Kate Moloney (left) and Gabi Simpson ahead of the 2019 Super Netball season. Picture: AAP
Kate Moloney (left) and Gabi Simpson ahead of the 2019 Super Netball season. Picture: AAP

Netball stalls on reaching ‘ultimate goal’

NETBALL Australia is now questioning whether its long-held ambition of full-time professionalism is the best outcome for athlete wellbeing.

After the announcement of its landmark pay deal three years ago ahead of the launch of the new Super Netball domestic league, NA declared its aim of having fully professional athletes within five years.

But NA chief executive Marne Fechner said the sport's governing body was now questioning whether this was the best path to take to ensure that its players were balanced and also prepared for life after sport.

"I think there is a natural assumption in sport that full-time professional sport is the ultimate outcome,'' Fechner said.

"I suppose we are questioning that at the moment in terms of well is it? What do the athletes really value about potentially maximising their return and benefit in a part-time capability by being able to continue that emphasis on study and the wellbeing component by being your other self and stepping away from the game.

"It's a really interesting conversation that the athletes are at the centre of. That will be a focus in terms of where we go. The professionalism of sport is this natural assumption that you keep walking down that path.

"With the wellbeing lens on like never before and rightly so, I think that's a fundamental question to ask - is it the best environment that we can be creating for our athletes that means that they are well-rounded and balanced and ready for life after elite sport?"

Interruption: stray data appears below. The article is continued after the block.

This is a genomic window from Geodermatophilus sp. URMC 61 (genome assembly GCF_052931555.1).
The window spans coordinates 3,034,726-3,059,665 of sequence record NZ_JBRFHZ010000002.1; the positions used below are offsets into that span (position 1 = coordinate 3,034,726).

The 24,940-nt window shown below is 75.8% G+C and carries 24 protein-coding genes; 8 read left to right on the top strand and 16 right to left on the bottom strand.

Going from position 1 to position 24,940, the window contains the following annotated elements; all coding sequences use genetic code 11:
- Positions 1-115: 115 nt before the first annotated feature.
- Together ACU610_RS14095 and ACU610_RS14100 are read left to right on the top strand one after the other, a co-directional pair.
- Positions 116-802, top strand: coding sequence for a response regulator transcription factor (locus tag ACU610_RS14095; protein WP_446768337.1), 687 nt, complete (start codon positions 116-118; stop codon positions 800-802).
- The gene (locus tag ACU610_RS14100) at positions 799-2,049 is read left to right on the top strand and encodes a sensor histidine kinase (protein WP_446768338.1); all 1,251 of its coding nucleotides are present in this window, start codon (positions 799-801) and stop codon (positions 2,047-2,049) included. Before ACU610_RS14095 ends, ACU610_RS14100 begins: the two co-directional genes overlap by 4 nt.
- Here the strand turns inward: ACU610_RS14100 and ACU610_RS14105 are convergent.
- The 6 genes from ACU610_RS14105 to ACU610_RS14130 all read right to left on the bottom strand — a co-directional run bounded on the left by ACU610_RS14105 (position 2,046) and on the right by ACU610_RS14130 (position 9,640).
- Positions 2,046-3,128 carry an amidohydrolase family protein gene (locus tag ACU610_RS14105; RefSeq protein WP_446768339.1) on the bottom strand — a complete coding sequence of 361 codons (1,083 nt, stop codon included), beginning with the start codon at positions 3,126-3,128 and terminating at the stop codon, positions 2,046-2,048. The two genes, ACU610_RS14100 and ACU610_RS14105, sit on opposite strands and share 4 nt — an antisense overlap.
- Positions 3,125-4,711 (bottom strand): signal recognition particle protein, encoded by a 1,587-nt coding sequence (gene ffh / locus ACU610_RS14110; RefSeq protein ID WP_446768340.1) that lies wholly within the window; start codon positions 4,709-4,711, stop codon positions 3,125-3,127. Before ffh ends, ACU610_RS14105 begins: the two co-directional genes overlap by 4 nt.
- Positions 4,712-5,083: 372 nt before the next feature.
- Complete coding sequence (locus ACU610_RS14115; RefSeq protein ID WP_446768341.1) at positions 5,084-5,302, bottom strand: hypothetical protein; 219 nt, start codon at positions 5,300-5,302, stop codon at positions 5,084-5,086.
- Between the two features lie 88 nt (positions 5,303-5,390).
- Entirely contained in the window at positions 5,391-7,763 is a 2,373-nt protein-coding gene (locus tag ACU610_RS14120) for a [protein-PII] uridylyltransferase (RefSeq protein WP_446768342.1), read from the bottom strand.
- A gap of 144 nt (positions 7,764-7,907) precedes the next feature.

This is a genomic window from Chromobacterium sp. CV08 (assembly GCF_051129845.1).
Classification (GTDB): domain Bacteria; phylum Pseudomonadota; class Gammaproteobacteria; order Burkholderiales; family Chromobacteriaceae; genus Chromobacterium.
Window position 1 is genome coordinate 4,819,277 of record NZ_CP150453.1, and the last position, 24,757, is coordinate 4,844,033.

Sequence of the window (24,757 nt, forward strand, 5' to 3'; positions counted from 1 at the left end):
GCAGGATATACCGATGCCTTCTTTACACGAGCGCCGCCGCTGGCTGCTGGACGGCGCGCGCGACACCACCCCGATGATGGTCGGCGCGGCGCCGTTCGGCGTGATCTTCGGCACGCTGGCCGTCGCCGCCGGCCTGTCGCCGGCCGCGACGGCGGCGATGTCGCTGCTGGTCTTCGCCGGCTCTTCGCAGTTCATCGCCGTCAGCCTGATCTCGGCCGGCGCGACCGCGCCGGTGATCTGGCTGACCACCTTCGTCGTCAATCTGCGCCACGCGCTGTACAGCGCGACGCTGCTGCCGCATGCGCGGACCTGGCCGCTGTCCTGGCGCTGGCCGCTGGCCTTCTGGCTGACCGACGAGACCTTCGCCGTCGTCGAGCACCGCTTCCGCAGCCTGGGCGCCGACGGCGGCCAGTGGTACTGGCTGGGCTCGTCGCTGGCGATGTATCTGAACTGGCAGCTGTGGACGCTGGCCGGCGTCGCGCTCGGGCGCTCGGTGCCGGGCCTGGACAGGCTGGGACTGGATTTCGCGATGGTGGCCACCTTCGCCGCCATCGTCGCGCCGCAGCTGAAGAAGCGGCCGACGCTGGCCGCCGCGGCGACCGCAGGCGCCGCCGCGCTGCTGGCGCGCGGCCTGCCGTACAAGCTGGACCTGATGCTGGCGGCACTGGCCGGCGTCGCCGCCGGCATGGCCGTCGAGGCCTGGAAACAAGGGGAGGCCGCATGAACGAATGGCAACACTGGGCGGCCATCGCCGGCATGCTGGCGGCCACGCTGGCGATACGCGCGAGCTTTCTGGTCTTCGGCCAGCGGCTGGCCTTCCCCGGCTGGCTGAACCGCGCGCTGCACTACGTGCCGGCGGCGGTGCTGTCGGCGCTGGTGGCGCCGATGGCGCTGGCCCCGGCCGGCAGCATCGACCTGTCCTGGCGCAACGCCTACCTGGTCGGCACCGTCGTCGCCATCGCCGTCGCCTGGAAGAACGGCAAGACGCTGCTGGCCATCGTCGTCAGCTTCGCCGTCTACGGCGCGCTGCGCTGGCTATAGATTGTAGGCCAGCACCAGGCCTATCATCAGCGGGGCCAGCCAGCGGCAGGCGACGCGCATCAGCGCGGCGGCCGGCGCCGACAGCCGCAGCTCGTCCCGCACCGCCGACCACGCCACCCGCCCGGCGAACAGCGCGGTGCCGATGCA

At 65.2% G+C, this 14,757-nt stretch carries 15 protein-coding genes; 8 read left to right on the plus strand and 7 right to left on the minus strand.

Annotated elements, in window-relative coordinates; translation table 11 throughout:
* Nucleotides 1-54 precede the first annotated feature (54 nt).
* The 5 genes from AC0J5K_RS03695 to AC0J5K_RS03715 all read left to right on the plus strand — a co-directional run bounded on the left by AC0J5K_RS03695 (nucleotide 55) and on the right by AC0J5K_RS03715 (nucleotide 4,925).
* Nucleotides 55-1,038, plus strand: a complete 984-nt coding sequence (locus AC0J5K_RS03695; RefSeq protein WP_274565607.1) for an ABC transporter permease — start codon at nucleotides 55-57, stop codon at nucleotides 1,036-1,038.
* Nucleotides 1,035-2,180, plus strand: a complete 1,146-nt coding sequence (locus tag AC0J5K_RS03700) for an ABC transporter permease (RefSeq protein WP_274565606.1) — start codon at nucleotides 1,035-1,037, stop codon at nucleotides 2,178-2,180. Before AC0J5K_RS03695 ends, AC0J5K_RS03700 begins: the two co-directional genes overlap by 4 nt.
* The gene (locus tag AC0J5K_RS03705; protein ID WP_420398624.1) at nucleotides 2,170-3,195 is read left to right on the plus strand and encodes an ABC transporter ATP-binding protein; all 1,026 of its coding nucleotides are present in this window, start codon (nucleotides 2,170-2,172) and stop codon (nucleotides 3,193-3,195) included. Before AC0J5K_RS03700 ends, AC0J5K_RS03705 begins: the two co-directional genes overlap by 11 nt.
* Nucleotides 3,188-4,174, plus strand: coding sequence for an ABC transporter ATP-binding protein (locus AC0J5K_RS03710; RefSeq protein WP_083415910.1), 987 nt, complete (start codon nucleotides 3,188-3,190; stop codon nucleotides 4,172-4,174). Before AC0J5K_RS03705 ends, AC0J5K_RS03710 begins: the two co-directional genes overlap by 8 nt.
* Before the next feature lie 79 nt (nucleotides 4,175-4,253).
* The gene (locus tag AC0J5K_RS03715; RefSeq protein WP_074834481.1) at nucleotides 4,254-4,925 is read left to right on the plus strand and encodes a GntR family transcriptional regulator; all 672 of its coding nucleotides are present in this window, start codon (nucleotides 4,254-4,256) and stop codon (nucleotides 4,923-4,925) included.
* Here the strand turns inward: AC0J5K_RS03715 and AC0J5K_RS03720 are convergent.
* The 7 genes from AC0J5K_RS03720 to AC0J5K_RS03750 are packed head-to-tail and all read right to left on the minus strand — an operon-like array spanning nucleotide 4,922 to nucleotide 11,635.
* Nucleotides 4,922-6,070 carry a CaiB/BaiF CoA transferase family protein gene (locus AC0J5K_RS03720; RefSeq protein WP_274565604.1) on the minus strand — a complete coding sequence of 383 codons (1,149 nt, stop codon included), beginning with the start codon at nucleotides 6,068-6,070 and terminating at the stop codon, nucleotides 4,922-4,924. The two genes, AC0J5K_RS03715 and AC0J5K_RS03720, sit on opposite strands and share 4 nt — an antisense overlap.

Previously on contracts for seven months of the year in the former trans-Tasman league, players are now on 12-month part-time contracts, averaging 20 hours a week.

Is professionalism best for player wellbeing? Picture: AAP
Is professionalism best for player wellbeing? Picture: AAP

There may be tweaks to the players' pay deal for the back two years of the current broadcast rights arrangement - which ends in 2021 - but Fechner did not anticipate any "significant changes". She said the next "big piece" would be after 2021 with the new broadcast rights deal.

Fechner said NA had some "anecdotal" feedback from players that balance was important to them, but needed to investigate this more.

"These are not decisions that we can make without being in lock-step with the athletes," Fechner said.

"We need to be looking after our athletes and providing them with an opportunity and the environment to thrive … while they're on a 12-month contract, they are a part-time athlete still."

News Corp Australia


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